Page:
RITUAL ABUSE CASES IN PEMBROKE, WEST WALES, UK
Six men from Pembroke, West Wales were convicted of sexual abuse of children in
1994-JUN. (1) It was the largest MVMO trial in British history, and the first time since
World War II that convictions had been obtained in an organized ritual abuse case
involving multiple perpetrators.
MVMO cases usually start with a single case of abuse by one adult against one child.
Most then explode over a short interval into many dozens of charges against many adults
involving dozens of children. This case was different. It had a slow buildup. It began
with the Thorpe family breakup in 1990: Parents Peter and Sally separated.
10, went to live with grandparents. Jason, age 8, went to a foster home. Jason's social
worker, Ann Done, started long term therapy on Jason. Sessions included sex education,
memory work, dream interpretation, art therapy and play therapy. A year later, he accused
both parents of sexual abuse and revealed that group sexual orgies involving other adults
and children had occurred in nearby farms and quarries. Peter Thorpe was charged and
imprisoned. Police suspected that Peter had abused the children of his girlfriend, Anne
Mason. So, three of her children were taken into care.
The investigation then spread to the Dalbury and Waterson families who lived on the
same estate. Their children were unable to confirm Jason's allegations. Thus, Peter Thorpe
was released and the charge dropped. But Anne Mason's children remained in foster care.
In 1992-JUN, Mary Dalbury, age 14, ran away from home, and disclosed that her father
had raped her repeatedly over many years. The Dalbury parents were arrested and
subsequently pleaded guilty. John was sentenced to 7 years and his wife to 4.
In mid 1992, the police and social services had become convinced that Jason's original
hints of a widespread sex ring were true. By year end, 11 men and 2 women had been
charged; 18 children from 9 families had been taken into care. All pleaded not-guilty.
Charges against Sally Thorpe were later dropped, leaving 12 defendants. Mary Dalbury
estimated that "around 200 people were involved" [in the sex-ring].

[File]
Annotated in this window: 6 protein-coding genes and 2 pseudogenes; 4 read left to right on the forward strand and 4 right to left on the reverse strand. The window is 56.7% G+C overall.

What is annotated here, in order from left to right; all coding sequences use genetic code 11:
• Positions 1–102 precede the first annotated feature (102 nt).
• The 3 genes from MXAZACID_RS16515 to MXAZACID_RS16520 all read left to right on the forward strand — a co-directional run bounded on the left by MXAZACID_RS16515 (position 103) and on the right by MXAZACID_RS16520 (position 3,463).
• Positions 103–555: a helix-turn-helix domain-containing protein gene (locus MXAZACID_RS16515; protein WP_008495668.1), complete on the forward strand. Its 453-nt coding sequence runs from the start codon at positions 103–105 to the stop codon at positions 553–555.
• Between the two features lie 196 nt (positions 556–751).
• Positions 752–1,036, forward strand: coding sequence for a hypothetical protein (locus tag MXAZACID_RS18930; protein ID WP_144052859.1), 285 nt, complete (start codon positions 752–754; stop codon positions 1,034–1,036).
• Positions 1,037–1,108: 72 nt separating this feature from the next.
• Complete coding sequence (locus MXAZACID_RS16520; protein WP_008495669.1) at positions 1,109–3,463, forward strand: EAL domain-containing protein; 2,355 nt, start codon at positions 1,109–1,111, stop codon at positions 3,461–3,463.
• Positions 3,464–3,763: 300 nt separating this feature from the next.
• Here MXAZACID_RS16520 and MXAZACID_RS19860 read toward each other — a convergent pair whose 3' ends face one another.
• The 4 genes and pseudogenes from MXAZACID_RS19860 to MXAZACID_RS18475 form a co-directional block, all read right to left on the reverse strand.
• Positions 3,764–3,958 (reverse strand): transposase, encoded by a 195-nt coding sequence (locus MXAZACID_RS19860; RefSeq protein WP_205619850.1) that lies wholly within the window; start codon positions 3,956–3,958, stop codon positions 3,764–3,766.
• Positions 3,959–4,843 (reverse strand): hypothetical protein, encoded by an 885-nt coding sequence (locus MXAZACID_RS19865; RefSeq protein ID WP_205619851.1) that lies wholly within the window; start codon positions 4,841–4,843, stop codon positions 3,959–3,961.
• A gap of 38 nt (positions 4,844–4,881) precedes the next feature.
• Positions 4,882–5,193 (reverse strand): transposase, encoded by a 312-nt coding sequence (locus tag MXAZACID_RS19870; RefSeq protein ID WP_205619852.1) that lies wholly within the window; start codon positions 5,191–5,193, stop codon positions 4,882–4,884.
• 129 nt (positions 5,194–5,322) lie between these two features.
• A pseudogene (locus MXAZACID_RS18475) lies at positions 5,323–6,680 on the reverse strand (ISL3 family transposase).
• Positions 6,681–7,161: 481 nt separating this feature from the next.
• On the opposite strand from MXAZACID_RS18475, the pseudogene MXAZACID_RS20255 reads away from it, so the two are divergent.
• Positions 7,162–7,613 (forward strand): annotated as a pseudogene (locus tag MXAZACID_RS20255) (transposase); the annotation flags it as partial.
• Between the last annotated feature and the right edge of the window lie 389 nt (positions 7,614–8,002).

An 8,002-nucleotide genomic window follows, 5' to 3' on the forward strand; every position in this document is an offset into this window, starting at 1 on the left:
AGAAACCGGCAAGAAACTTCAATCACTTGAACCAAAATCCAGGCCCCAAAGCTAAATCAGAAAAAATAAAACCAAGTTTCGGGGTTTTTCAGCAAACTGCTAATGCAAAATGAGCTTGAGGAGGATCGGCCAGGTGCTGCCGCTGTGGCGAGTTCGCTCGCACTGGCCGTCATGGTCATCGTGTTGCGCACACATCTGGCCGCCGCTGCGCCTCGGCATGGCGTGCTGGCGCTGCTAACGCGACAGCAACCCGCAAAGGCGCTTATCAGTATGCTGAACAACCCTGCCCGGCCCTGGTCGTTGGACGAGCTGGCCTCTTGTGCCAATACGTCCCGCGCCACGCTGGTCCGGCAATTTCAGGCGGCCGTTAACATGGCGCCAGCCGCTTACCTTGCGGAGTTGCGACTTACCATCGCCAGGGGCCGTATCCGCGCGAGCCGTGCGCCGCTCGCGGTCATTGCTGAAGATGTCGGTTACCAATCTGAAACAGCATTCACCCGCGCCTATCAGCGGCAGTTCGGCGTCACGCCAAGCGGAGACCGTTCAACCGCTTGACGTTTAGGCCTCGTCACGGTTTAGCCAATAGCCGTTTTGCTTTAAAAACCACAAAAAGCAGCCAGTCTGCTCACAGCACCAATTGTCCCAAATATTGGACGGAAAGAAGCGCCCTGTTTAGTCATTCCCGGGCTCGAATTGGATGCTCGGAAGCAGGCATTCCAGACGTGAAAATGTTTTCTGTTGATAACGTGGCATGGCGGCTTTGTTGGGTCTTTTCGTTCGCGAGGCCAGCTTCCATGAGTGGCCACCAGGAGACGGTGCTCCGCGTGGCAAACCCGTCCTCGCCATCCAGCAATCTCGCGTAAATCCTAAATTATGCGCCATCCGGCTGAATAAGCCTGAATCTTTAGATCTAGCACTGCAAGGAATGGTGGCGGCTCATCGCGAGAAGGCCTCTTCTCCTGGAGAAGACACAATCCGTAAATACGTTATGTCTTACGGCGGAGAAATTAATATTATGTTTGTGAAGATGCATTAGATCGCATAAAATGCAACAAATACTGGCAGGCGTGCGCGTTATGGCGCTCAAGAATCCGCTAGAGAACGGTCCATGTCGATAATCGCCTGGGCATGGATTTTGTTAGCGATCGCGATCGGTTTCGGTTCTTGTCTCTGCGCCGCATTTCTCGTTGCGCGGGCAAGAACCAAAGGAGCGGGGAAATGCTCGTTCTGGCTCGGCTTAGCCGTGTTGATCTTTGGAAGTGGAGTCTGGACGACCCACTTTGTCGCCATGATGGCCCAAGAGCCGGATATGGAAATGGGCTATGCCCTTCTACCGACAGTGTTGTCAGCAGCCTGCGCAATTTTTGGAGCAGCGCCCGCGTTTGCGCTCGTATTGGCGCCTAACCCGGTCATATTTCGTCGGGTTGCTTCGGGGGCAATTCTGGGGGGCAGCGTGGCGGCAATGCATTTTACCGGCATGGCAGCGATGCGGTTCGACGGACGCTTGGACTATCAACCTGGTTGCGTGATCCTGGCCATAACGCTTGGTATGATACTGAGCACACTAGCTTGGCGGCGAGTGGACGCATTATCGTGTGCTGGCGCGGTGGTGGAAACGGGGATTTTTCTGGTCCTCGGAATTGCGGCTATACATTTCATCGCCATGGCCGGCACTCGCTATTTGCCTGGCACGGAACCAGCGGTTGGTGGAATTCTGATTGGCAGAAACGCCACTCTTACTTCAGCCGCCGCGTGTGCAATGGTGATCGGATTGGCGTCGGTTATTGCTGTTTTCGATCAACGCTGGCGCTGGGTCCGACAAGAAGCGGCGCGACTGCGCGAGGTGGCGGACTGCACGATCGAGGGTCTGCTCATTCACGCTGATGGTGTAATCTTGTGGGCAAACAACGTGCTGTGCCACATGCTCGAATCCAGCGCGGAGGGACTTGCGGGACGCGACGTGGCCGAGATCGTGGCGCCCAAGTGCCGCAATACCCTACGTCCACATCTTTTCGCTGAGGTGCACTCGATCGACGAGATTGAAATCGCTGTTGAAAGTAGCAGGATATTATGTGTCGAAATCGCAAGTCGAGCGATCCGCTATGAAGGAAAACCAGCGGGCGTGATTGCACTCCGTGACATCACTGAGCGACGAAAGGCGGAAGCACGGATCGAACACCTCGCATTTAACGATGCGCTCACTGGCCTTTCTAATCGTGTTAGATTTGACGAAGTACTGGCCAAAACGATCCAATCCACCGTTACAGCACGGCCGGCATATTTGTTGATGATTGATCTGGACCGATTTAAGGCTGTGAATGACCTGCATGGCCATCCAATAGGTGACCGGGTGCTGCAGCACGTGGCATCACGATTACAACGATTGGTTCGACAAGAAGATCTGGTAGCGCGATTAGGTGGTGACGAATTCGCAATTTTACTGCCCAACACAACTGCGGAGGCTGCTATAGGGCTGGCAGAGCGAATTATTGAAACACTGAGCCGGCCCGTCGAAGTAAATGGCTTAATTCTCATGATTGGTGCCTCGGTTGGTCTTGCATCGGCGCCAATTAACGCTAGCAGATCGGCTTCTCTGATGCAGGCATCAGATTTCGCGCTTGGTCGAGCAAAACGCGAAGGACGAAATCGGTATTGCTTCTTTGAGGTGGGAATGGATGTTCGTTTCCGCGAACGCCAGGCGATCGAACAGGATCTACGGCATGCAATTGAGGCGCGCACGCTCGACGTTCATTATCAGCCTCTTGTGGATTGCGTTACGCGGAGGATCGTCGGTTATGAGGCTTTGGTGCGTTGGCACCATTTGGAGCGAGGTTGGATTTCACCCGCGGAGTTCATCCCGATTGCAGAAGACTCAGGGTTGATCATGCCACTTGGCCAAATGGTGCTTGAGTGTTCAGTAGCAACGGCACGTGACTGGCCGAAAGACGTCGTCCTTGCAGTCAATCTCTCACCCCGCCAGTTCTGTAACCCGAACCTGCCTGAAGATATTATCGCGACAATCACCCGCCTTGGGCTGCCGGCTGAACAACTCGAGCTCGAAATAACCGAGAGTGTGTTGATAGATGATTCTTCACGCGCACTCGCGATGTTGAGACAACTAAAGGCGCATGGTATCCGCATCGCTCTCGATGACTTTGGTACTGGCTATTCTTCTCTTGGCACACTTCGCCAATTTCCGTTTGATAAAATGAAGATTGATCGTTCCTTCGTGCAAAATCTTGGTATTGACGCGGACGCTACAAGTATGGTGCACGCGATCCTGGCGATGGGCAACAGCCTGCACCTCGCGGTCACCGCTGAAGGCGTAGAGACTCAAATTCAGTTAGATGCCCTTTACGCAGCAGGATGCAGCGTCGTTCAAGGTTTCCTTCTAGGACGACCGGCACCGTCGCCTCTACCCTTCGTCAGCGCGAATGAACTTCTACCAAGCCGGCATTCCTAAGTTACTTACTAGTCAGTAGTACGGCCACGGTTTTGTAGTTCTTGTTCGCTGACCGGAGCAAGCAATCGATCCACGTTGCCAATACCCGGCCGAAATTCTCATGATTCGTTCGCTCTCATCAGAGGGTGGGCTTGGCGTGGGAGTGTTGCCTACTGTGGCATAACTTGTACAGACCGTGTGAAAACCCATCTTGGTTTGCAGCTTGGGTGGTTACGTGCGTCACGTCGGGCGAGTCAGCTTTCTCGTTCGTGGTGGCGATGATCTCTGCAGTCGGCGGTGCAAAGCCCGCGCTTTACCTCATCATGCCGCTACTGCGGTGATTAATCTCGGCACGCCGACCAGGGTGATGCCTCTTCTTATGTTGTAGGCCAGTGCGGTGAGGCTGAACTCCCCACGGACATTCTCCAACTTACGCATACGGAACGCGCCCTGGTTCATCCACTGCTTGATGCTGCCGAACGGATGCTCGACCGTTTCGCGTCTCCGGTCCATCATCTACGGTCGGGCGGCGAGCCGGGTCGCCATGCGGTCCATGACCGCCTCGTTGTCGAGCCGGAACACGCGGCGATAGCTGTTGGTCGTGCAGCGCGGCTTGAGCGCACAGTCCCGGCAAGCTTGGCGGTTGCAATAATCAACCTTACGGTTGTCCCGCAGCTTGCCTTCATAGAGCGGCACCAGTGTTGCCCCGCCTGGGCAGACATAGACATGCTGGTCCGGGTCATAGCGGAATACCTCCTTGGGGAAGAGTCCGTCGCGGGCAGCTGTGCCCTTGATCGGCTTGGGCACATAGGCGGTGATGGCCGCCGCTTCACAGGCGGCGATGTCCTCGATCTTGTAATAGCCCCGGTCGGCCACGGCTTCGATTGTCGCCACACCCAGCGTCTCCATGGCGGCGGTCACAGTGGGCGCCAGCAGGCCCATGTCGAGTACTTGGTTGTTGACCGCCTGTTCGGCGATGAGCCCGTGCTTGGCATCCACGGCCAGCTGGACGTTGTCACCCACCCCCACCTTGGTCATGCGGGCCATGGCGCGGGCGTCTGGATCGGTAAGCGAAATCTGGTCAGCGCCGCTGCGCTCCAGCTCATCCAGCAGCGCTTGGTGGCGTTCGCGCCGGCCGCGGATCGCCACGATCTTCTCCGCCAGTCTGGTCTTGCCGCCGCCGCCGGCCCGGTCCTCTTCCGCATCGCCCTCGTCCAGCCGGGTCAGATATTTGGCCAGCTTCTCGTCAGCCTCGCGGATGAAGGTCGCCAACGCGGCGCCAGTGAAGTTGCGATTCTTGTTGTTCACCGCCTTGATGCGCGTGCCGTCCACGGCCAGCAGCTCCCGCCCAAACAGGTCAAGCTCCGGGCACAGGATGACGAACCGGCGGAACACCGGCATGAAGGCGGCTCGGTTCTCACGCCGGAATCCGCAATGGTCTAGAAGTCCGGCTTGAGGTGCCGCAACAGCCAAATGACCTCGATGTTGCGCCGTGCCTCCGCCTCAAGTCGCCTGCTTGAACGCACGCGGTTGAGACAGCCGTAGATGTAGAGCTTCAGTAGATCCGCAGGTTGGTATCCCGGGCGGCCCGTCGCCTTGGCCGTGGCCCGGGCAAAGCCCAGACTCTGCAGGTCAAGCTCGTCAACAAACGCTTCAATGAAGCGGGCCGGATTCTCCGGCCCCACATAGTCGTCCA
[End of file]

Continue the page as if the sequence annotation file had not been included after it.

During the trial, which started in 1994-JAN, testimony included descriptions of ritual
sex orgies in homes, sheds, an airfield, tunnels and caves. The trial took an unusual
twist when two female witnesses for the prosecution took the stand. They were expected to
confirm the testimony of the children and discuss the threats they had received from the
men to keep silent about the abuse. Instead, they revealed that the social workers had
blackmailed them into verifying the children's stories; if they did not lie on the stand,
then their children would be taken from them.
6 defendants were acquitted or cleared; one was convicted of serious sexual assault;
Peter Thorpe was found guilty of both conspiracy and gross indecency; he received a 15
year sentence. The remaining 4 were found guilty of conspiracy. Thorpe received a 15 year
sentence; the rest got 5 to 11 years.
There are some disquieting factors about these trials:
||it is not reasonable that 200 abusing adults could abuse dozens of children periodically
without a single child revealing abuse; yet no child disclosed until they were interviewed
by the social workers
||there was no significant amount of forensic evidence
||the types of abuse cited would have caused detectable physical evidence
||Jason said that his father frightened the children by shooting through the roof of some
shed; no bullet holes were found
||although pornographic movies and pictures were alleged to have been taken, no
photographs or video tapes were ever found
||abuse locations included a playground in the middle of a housing estate, in sheds next
to houses, on a beach and behind an oil refinery. The adults would certainly have been
spotted by passers-by. But nobody ever noticed
||4 prosecution witnesses retracted their stories - 3 of them on the stand.
||there were indications that children were threatened if they refused to disclose abuse
and were rewarded when they made allegations.
||the social workers' interview techniques were seriously flawed; their use of play props
is known to have a distorting effect; they ignored guidelines that had been established as
a result of previous MVMO hoaxes
||just before the children started disclosing abuse, the investigators had attended a
three day, joint agency training program by Ray Wyre, a Satanic abuse expert. A previous
inquiry in Nottingham had blamed him for introducing fears of a "satanic
network". He was a consultant at a child abuse investigation there in 1988-9. The
report said that the interviewing and therapy techniques which he taught were faulty, and
the resultant evidence reflected social workers' obsessions. The report concluded that "unless
action was taken, witch-hunts could develop in this country and grave injustice
result". It appears that they did.
The case started to come apart after the trial. A judge of the High Court's Family
Division ordered several children returned to their homes, criticized the social workers'
techniques and stated that there was zero evidence against one of the men convicted.
Anne Mason was never charged with any crime, yet her children are still kept from her.
She is allowed to see her daughter for only two hours, every three months. Her son Walter
has tried to commit suicide.
Names have been changed to prevent identification of the children.
Bob Woffinden and Margaret Jervis, "The Independent", London, UK,
1995-OCT-8, P. 5
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